Saturday, February 16, 2008

to the New
New Wave

"You Are
My Girl"

Click for mp3s of "You Are My Girl" and "Shut the Door on the World"

Atrocious cover art—and band name—aside, this EP is better than
expected. On "You Are My Girl," Teedo gives glam-era Bolan and
Bowie an '00s update. Theodore Bilecky handles the falsetto stuff
with finesse, while his band mates crank out the space-age disco.

Dominated by Saeko Terano's synth work, "Shut the Door on the
World" has more of a new wave vibe. This four-track release—three
originals and one radio edit—serves as a taster for the Brooklyn
quintet's second full-length, set to be released later this year.

Cross-posted at

Vendetta Valentine, There's Nothing Safe, self-released [3/4/08]

We take our inspiration from art and literature and films.
V for Vendetta is a big influence on our songwriting. So
are books like 1984, Brave New World, and Fight Club; the paintings of Odd Nerdrum, Francis Bacon, [and] Bosche.
We want to turn people on to ideas. Our music is hope-
fully a gateway drug to more experience.
-- Vendetta Valentine (2008)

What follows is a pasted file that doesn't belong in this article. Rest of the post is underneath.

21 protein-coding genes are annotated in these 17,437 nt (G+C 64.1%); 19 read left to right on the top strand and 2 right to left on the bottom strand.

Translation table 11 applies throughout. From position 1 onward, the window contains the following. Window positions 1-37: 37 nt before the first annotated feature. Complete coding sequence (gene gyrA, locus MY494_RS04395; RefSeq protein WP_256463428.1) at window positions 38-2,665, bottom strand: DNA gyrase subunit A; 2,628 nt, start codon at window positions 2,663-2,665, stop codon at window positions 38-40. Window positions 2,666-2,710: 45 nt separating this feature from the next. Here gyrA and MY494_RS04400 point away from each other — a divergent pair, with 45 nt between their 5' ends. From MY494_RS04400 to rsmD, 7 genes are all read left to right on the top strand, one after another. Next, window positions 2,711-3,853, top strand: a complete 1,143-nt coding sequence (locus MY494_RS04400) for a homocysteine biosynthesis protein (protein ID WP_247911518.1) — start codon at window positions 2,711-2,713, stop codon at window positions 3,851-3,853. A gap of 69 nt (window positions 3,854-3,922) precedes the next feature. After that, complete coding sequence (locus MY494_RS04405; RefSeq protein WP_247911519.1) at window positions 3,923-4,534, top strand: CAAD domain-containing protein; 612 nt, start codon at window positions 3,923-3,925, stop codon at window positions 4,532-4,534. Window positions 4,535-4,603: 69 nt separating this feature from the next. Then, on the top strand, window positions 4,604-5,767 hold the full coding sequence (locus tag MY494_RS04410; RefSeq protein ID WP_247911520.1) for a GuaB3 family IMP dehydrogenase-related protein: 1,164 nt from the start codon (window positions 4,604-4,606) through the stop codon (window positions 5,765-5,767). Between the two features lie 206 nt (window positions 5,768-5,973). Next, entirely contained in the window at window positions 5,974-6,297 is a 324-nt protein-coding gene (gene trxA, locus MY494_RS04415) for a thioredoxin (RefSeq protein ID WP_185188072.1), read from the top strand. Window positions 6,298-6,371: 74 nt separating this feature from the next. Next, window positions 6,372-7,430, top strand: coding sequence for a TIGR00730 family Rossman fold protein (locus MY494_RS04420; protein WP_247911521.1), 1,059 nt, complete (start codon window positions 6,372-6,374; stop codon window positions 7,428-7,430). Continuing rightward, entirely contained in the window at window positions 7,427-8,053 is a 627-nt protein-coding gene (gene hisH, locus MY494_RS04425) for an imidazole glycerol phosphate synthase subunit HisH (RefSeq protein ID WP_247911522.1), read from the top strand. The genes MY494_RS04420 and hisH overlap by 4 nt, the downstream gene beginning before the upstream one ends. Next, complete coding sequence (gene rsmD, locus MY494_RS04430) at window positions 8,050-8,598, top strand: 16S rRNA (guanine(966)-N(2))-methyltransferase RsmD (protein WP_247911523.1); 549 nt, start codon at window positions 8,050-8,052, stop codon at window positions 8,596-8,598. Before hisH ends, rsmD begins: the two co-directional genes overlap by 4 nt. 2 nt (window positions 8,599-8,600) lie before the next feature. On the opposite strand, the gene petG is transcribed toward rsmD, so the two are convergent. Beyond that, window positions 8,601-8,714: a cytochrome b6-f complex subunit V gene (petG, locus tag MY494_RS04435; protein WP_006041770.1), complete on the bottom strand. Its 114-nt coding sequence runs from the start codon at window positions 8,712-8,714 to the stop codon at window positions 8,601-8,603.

Click here for mp3s and videos

Vendetta Valentine keeps
the spirit of new wave alive
on their debut. It's a mixed blessing. Of the subgenres to emerge from the 1980s, post-punk has proven to have more staying power than new wave. While the Santa Ana, CA trio does-

n't sound exactly like Missing Persons, the B-52s, or Devo, I'd imagine they're familiar with those creatively-coiffured figures.
The keyboard playing of Anna Judd, in particular, recalls
the extravagant "Walking in LA" fivesome [pictured above].

Despite the synth-oriented sound,
frontman/guitarist Thomas Mon-
roe opts not to duplicate the quir-
ky singing styles of his forerunners,
which brings the band up to date
(bass/drum machine programmer
Daniel Powell completes the line-up).

On the slower numbers, Monroe evokes
Daniel Ash of Love & Rockets. On the
more upbeat ones, Bill Carter of the Screaming Blue Messiahs (see "Wide Blue Yonder"). Like
many musicians who dominated MTV in the '80s—regard-
less of origin—he also reveals the trace of a British accent.

In other words, There's Nothing Safe qualifies more as
new new wave than new wave revival. It's like the difference
between the garage-oriented Black Lips and the Beatle-banged,
paisley-shirted characters who look as if they just dropped
in from the 1960s (to see what condition their condition is in).

That said, if a Back to the Future time machine sent Ven-
detta Valentine to the '80s, some savvy music supervisor
would surely secure their services for one of John Hughes's
teen angst opuses, like Some Kind of Wonderful or Pretty in Pink.

Cross-posted at

Endnote: For more information about Teedo, please click
here or here. For Vendetta Valentine, try here or here.
Images from the All Music Guide (Missing Persons as seen
by Helmut Newton), Planetary Group, and Wallpaperbase.

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